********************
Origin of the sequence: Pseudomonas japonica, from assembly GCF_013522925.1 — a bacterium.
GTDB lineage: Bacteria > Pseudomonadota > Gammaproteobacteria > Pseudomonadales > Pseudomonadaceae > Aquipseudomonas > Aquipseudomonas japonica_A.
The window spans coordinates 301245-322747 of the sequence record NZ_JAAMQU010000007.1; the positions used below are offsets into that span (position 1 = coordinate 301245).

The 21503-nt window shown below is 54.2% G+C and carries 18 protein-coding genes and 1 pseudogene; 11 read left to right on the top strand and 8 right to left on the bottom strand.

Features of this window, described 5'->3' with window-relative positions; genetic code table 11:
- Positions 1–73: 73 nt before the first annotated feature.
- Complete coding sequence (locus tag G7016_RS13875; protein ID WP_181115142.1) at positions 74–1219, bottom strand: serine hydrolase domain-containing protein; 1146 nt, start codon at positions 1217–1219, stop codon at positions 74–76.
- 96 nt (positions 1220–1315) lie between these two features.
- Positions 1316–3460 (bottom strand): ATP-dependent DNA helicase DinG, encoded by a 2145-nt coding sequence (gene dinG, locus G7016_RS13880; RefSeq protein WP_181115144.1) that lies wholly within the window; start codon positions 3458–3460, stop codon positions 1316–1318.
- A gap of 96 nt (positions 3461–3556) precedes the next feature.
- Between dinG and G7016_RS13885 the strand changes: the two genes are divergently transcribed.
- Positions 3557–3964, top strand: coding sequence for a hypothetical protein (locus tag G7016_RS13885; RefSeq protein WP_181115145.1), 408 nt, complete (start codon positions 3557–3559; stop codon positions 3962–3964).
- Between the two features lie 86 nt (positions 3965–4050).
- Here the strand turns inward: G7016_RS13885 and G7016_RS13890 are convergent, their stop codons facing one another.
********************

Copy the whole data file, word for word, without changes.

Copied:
Origin of the sequence: Pseudomonas japonica, from assembly GCF_013522925.1 — a bacterium.
GTDB lineage: Bacteria > Pseudomonadota > Gammaproteobacteria > Pseudomonadales > Pseudomonadaceae > Aquipseudomonas > Aquipseudomonas japonica_A.
The window spans coordinates 301245-322747 of the sequence record NZ_JAAMQU010000007.1; the positions used below are offsets into that span (position 1 = coordinate 301245).

The 21503-nt window shown below is 54.2% G+C and carries 18 protein-coding genes and 1 pseudogene; 11 read left to right on the top strand and 8 right to left on the bottom strand.

Features of this window, described 5'->3' with window-relative positions; genetic code table 11:
- Positions 1–73: 73 nt before the first annotated feature.
- Complete coding sequence (locus tag G7016_RS13875; protein ID WP_181115142.1) at positions 74–1219, bottom strand: serine hydrolase domain-containing protein; 1146 nt, start codon at positions 1217–1219, stop codon at positions 74–76.
- 96 nt (positions 1220–1315) lie between these two features.
- Positions 1316–3460 (bottom strand): ATP-dependent DNA helicase DinG, encoded by a 2145-nt coding sequence (gene dinG, locus G7016_RS13880; RefSeq protein WP_181115144.1) that lies wholly within the window; start codon positions 3458–3460, stop codon positions 1316–1318.
- A gap of 96 nt (positions 3461–3556) precedes the next feature.
- Between dinG and G7016_RS13885 the strand changes: the two genes are divergently transcribed.
- Positions 3557–3964, top strand: coding sequence for a hypothetical protein (locus tag G7016_RS13885; RefSeq protein WP_181115145.1), 408 nt, complete (start codon positions 3557–3559; stop codon positions 3962–3964).
- Between the two features lie 86 nt (positions 3965–4050).
- Here the strand turns inward: G7016_RS13885 and G7016_RS13890 are convergent, their stop codons facing one another.